There's a wide range of vodka proofs, but the standard proof of vodka in the US is 80 proof, translating to 40% ABV. The US legally requires that all vodka (and any other distilled spirit) is at least 80 proof. That means you won't get vodka with an amount of alcohol by volume below 40%. This legal requirement varies between countries and regions, though.
In the European Union, the minimum is slightly lower, at 37.5% ABV. Of course, the ABV of vodka can always be significantly higher. Vodka with proof of 100, 120, or even 160 is widely accessible.
In fact, the liquor with the highest level of alcohol sold in the US is vodka. It is Spirytus vodka from Poland and has a whopping proof of 192, meaning 96% ABV. There are even different ranges. You can find an overview of the range of proofs for vodka below.
The Range of Vodka Proofs
Vodka below 80 Proof
Within the European Union, there's a vast selection of vodkas below 80 proof. Brands like Smirnoff, Absolut, Grey Goose, Ciroc, Skyy, and many more sell their products with 75 proof. The reason is that the legal requirements in the EU demand that vodka proof is at least 75 or 37.5% alcohol by volume.
Since lower alcohol content also means lower cost, these brands specifically produce vodkas that meet the minimum requirements. The products for the American market naturally contain 40% alcohol or 80 proof.
80 Proof Vodka
As mentioned above, this is the standard vodka proof in the U.S. and also internationally. Some brands produce exclusively at 80 proof to ensure the same taste experience everywhere in the world.
90 Proof Vodka
Several well-known vodka brands that offer the standard 80-proof version, also have stronger options of a 90-proof. So, if you're looking for a little more kick in your mixed drinks without sacrificing that delicate and pleasant flavor profile, a 90 proof vodka might be your perfect match.
100+ Proof Vodka
Vodkas with 100 proofs or more are comparatively rare. In most cases, these products are used in cocktails. Be careful when drinking vodka of this proof range.
Some brands that produce such high-proof vodkas are Spirytus, Balkan 176, and Devil's Springs.
Proof of Different Vodka Brands
The proof of vodka brands and their products varies widely. You will find many brands offering vodkas at 80 proof (40% ABV), but there are plenty of highly alcoholic options available as well.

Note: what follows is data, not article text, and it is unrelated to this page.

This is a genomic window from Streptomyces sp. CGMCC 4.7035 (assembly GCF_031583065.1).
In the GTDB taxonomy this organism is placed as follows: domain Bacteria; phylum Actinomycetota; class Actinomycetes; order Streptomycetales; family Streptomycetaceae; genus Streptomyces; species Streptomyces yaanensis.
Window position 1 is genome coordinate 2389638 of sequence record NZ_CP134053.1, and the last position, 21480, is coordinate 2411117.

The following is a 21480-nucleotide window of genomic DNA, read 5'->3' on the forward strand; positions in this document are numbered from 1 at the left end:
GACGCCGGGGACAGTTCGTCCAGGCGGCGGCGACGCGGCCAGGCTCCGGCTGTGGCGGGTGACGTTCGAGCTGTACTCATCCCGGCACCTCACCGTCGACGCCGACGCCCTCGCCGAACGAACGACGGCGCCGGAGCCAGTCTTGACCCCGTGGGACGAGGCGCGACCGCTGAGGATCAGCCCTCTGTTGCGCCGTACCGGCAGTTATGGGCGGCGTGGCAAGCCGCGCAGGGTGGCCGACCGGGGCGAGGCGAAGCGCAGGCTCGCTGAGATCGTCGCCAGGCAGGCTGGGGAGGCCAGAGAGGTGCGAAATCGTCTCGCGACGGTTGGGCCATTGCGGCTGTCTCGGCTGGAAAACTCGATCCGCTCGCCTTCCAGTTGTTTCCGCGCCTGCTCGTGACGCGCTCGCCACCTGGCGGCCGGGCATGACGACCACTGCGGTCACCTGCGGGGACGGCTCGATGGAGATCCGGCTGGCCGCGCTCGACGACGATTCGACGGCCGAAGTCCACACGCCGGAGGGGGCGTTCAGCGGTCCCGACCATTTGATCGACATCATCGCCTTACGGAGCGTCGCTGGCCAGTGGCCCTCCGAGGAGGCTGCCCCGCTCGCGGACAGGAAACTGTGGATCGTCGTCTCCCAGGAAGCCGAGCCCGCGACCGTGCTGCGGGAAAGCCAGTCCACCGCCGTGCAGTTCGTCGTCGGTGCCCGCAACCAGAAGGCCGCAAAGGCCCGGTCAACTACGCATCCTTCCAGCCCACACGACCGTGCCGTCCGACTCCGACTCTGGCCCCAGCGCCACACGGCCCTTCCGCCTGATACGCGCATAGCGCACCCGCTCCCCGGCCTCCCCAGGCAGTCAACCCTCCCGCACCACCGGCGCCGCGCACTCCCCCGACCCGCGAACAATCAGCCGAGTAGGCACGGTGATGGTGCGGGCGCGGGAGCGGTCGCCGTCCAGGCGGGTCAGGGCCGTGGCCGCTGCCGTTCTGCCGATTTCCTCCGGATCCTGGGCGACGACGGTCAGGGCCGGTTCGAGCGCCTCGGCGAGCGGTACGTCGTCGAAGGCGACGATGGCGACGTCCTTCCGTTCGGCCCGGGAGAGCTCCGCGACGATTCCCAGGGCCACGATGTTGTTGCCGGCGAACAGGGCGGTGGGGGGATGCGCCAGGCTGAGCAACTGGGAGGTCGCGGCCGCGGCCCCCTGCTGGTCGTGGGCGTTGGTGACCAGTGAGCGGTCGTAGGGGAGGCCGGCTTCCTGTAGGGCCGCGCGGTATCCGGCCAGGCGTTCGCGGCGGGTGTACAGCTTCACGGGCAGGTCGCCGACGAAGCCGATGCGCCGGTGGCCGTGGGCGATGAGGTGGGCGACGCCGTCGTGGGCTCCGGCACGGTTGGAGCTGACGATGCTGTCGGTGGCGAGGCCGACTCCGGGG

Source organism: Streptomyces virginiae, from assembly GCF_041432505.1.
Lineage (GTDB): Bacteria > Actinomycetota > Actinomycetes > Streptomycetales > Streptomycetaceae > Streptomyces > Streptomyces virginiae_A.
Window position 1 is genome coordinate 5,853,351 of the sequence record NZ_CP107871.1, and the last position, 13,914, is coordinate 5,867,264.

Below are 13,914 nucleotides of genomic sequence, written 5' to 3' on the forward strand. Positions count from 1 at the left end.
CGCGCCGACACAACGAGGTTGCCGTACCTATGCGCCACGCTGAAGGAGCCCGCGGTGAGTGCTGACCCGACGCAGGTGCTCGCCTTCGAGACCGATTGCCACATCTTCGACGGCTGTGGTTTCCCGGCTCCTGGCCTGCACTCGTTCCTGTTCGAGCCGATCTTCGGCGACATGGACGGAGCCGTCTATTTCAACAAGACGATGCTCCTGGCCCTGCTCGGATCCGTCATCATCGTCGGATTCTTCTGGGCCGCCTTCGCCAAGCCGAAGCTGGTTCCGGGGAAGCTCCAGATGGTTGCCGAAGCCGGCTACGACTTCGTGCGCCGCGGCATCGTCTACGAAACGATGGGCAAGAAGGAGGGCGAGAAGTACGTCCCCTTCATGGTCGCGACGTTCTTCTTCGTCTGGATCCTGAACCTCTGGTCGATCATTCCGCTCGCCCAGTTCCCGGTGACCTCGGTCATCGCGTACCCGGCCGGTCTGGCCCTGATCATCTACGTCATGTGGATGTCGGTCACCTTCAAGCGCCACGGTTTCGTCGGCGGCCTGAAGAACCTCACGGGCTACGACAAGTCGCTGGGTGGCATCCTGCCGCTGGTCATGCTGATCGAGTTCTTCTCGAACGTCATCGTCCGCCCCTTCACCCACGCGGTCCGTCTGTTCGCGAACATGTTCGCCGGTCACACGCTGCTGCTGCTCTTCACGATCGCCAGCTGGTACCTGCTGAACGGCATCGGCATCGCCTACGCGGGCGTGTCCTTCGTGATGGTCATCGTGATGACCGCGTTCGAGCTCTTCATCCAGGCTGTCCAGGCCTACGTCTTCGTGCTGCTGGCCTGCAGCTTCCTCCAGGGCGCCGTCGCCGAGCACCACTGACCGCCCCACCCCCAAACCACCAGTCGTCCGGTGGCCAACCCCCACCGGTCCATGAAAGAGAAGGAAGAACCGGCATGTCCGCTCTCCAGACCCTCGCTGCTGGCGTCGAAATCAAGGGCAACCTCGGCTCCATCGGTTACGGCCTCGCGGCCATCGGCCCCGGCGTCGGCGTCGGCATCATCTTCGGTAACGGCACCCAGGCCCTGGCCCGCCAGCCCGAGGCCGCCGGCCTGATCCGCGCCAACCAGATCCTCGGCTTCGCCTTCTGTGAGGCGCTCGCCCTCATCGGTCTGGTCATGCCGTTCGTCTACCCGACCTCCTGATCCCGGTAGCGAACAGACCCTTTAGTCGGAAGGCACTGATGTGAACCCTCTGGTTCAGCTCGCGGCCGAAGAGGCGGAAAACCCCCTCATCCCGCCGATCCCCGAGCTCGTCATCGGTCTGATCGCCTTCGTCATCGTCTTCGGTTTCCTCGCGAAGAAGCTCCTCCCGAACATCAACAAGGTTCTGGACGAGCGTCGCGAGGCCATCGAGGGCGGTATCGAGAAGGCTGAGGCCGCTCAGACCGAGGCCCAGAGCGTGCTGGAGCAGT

Here is a short overview of popular vodka brands and their alcohol content in Proof and ABV.
- Absolut vodka ABV: 40%, 80 Proof
- Absolut vodka 100 ABV: 50%, 100 Proof
- Balkan 176 ABV: 88%, 176 Proof
- Belvedere ABV: 40%, 80 Proof
- Ciroc ABV: 40%, 80 Proof
- Devil's Springs ABV: 80%, 160 Proof
- Grey Goose ABV: 40%, 80 Proof
- Finlandia 101 ABV: 50.5%, 101 Proof
- Smirnoff ABV: 40%, 80 Proof
- Spirytus vodka ABV: 96%, 192 Proof
What's the Highest Proof Vodka?
As listed in our overview above, Spirytus vodka is the highest-proof vodka at 192 proof, which equals 96% alcohol by volume. Only a few vodka brands produce such potent vodkas, but there are still a few.
Another one that surpasses the 100 proof mark is Devil's Springs vodka which is 160 proof, or 805 ABV. But remember, such strong vodkas aren't for the faint-hearted.
Let's Talk About Vodka in General
Vodka has been among the most popular types of spirits for decades. It's one of the spirits you should always have in stock at your home bar to make fancy cocktails.
The crystal clear liquor is made of water and ethanol and is known for its neutral flavor. It can contain additional ingredients that influence the flavor, like grains, grapes, fruits, roots, and even potatoes.
For this, the ingredients are fermented, distilled, and finally filtered. After the distillation process, the spirit is often above 90% ABV. After dilution with water, the final product is a high-proof spirit ranging between 40% and 50% ABV, or 80 and 100 proof.
And even if vodka is popular in the US, it is way more popular in Russia, Ukraine, Belarus, Finland, Iceland, and other European countries.
That does not come as a surprise, considering that vodka comes from Russia - or Poland, as research found. Also, the name vodka derives from the Russian word for water, "voda."
Proof Can Help You Selecting the Right Vodka
Learning about proof of vodka can help you become a better bartender, but also a more discerning vodka drinker. Understanding that proof does not equal quality is the first step. Purity, clearness, and a neutral taste are the primary elements of high-quality vodka.
However, if you need a kick in your vodka cocktails, choosing a higher-proof vodka can make a huge difference. If you plan to sip vodka neat, opt for a product that contains 75 or 80 proof. These ranges offer the best balance between taste and alcohol content.